Pine cones are the reproductive organs of pine trees. The cones are either male or female. Most pine tree species have both sexes of cones on each tree. The male cones produce pollen and the female cones produce ovules. The pollen and ovules must come into contact to fertilize and produce the next generation of pine trees.
Pine trees are conifers belonging to the category of trees called gymnosperms, a term that derives from the Greek for "naked seed." They do not produce fruits or flowers to contain their seeds. About 35 species of pine trees grow in North America, including the red pine, the shortleaf pine, the bristlecone pine and sugar pine.
Male pine cones develop from pine needles and rarely grow more than 2 inches in length. They form in clusters at the ends of the lower branches of pine trees. Male pine cones are herbaceous -- not made from wood -- and typically live for only a few months in either spring or autumn, depending on the species of tree. They produce pollen that is released into the air to find a female cone. After releasing their pollen, the male cones die and fall from the tree.
Hardier than their male counterparts -- to protect the seeds while they develop -- female pine cones develop from the end of branches or pine needles to form scales. When mature, female pine cones may grow to between 1 and 24 inches in length. Their scales contain ovules -- two per scale -- that develop into seeds when fertilized by pollen. Some pine tree species store the fertilized seeds for several years. When ready to release its seeds, in most cases the female cone opens its scales and drops to the ground, allowing the seeds to escape and, hopefully, germinate in the soil. Some seeds have small wings to enable them to disperse farther from the parent tree, while others are eaten by birds and deposited in other locations through their droppings.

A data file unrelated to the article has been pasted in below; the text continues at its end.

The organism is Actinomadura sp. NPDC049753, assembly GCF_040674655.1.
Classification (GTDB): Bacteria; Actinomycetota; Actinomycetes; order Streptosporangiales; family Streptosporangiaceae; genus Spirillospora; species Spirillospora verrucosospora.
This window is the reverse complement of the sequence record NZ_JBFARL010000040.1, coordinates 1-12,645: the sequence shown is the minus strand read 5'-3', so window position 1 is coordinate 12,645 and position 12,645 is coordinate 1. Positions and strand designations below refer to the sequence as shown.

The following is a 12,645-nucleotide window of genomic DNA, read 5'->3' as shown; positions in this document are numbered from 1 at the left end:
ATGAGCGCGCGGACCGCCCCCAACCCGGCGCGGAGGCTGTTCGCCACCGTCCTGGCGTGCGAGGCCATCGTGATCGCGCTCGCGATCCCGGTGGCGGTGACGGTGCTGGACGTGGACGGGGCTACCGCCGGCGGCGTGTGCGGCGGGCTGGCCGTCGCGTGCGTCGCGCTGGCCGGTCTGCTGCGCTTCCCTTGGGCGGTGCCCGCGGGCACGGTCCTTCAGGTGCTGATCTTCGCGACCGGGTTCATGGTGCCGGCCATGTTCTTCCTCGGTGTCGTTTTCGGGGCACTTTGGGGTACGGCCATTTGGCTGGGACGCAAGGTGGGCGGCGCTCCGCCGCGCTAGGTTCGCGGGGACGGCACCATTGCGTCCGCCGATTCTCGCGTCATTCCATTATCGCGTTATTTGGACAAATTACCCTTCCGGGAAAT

Many forest animals, including squirrels, chipmunks and birds, eat the mature seeds of pine cones. Humans eat them as well. These products are usually referred to as pine nuts and typically come from the pinyon, stone and sugar varieties of pine trees. These nuts may be toasted and used as a garnish for salads or pasta, or added to pesto. They can also be eaten raw and are a good source of protein. Some people use the fallen female cones as decorations for wreaths or Christmas trees.
Some species of pine trees, known as fire climax pines, keep their fertilized seeds within especially hardened pine cones. They only open to release the seeds within the heat of a forest fire. Thus, while a forest fire may look destructive, in some cases it ensures the repopulation of the forest.